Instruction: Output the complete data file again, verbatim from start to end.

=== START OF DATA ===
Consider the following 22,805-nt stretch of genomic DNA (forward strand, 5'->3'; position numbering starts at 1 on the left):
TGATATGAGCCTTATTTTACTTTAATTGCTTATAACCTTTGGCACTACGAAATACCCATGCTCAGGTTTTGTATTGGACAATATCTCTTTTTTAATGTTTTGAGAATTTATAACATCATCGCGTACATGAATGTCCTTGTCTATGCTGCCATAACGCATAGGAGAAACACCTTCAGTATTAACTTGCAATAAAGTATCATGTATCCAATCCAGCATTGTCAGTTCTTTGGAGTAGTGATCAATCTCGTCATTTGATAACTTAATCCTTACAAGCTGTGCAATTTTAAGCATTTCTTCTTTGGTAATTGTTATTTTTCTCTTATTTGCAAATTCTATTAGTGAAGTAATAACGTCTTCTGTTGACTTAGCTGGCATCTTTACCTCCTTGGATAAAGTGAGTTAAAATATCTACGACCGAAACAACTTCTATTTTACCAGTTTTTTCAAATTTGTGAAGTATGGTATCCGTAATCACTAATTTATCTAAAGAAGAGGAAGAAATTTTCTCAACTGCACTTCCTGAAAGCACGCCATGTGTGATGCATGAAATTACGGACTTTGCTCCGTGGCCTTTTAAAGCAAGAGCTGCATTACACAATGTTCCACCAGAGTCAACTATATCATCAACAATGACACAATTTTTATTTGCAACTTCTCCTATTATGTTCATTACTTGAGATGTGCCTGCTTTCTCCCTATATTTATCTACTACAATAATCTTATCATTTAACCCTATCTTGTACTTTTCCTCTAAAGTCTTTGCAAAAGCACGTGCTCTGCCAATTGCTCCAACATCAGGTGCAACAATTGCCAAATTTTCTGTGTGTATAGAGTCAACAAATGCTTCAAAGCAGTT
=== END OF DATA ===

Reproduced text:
Consider the following 22,805-nt stretch of genomic DNA (forward strand, 5'->3'; position numbering starts at 1 on the left):
TGATATGAGCCTTATTTTACTTTAATTGCTTATAACCTTTGGCACTACGAAATACCCATGCTCAGGTTTTGTATTGGACAATATCTCTTTTTTAATGTTTTGAGAATTTATAACATCATCGCGTACATGAATGTCCTTGTCTATGCTGCCATAACGCATAGGAGAAACACCTTCAGTATTAACTTGCAATAAAGTATCATGTATCCAATCCAGCATTGTCAGTTCTTTGGAGTAGTGATCAATCTCGTCATTTGATAACTTAATCCTTACAAGCTGTGCAATTTTAAGCATTTCTTCTTTGGTAATTGTTATTTTTCTCTTATTTGCAAATTCTATTAGTGAAGTAATAACGTCTTCTGTTGACTTAGCTGGCATCTTTACCTCCTTGGATAAAGTGAGTTAAAATATCTACGACCGAAACAACTTCTATTTTACCAGTTTTTTCAAATTTGTGAAGTATGGTATCCGTAATCACTAATTTATCTAAAGAAGAGGAAGAAATTTTCTCAACTGCACTTCCTGAAAGCACGCCATGTGTGATGCATGAAATTACGGACTTTGCTCCGTGGCCTTTTAAAGCAAGAGCTGCATTACACAATGTTCCACCAGAGTCAACTATATCATCAACAATGACACAATTTTTATTTGCAACTTCTCCTATTATGTTCATTACTTGAGATGTGCCTGCTTTCTCCCTATATTTATCTACTACAATAATCTTATCATTTAACCCTATCTTGTACTTTTCCTCTAAAGTCTTTGCAAAAGCACGTGCTCTGCCAATTGCTCCAACATCAGGTGCAACAATTGCCAAATTTTCTGTGTGTATAGAGTCAACAAATGCTTCAAAGCAGTT